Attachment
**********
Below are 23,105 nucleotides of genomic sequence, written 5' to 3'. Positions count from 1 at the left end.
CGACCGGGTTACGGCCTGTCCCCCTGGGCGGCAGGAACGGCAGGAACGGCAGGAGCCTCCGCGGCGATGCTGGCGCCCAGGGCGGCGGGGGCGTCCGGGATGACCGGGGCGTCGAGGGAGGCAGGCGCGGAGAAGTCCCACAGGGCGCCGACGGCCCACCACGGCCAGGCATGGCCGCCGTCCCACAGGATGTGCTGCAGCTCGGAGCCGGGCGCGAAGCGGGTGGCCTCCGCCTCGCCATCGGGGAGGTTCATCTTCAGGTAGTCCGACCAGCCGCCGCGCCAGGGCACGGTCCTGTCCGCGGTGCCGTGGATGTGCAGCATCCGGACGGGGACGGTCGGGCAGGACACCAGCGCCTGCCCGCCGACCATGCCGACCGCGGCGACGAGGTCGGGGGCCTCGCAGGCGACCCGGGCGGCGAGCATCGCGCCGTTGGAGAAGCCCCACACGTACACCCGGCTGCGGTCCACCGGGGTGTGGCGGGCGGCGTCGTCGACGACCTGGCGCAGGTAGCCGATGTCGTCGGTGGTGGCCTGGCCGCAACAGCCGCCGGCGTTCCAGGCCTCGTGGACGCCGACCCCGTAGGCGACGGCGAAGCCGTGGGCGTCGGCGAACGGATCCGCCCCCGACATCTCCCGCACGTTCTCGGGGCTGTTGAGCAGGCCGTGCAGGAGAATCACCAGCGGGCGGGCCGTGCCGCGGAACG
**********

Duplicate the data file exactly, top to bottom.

Below are 23,105 nucleotides of genomic sequence, written 5' to 3'. Positions count from 1 at the left end.
CGACCGGGTTACGGCCTGTCCCCCTGGGCGGCAGGAACGGCAGGAACGGCAGGAGCCTCCGCGGCGATGCTGGCGCCCAGGGCGGCGGGGGCGTCCGGGATGACCGGGGCGTCGAGGGAGGCAGGCGCGGAGAAGTCCCACAGGGCGCCGACGGCCCACCACGGCCAGGCATGGCCGCCGTCCCACAGGATGTGCTGCAGCTCGGAGCCGGGCGCGAAGCGGGTGGCCTCCGCCTCGCCATCGGGGAGGTTCATCTTCAGGTAGTCCGACCAGCCGCCGCGCCAGGGCACGGTCCTGTCCGCGGTGCCGTGGATGTGCAGCATCCGGACGGGGACGGTCGGGCAGGACACCAGCGCCTGCCCGCCGACCATGCCGACCGCGGCGACGAGGTCGGGGGCCTCGCAGGCGACCCGGGCGGCGAGCATCGCGCCGTTGGAGAAGCCCCACACGTACACCCGGCTGCGGTCCACCGGGGTGTGGCGGGCGGCGTCGTCGACGACCTGGCGCAGGTAGCCGATGTCGTCGGTGGTGGCCTGGCCGCAACAGCCGCCGGCGTTCCAGGCCTCGTGGACGCCGACCCCGTAGGCGACGGCGAAGCCGTGGGCGTCGGCGAACGGATCCGCCCCCGACATCTCCCGCACGTTCTCGGGGCTGTTGAGCAGGCCGTGCAGGAGAATCACCAGCGGGCGGGCCGTGCCGCGGAACG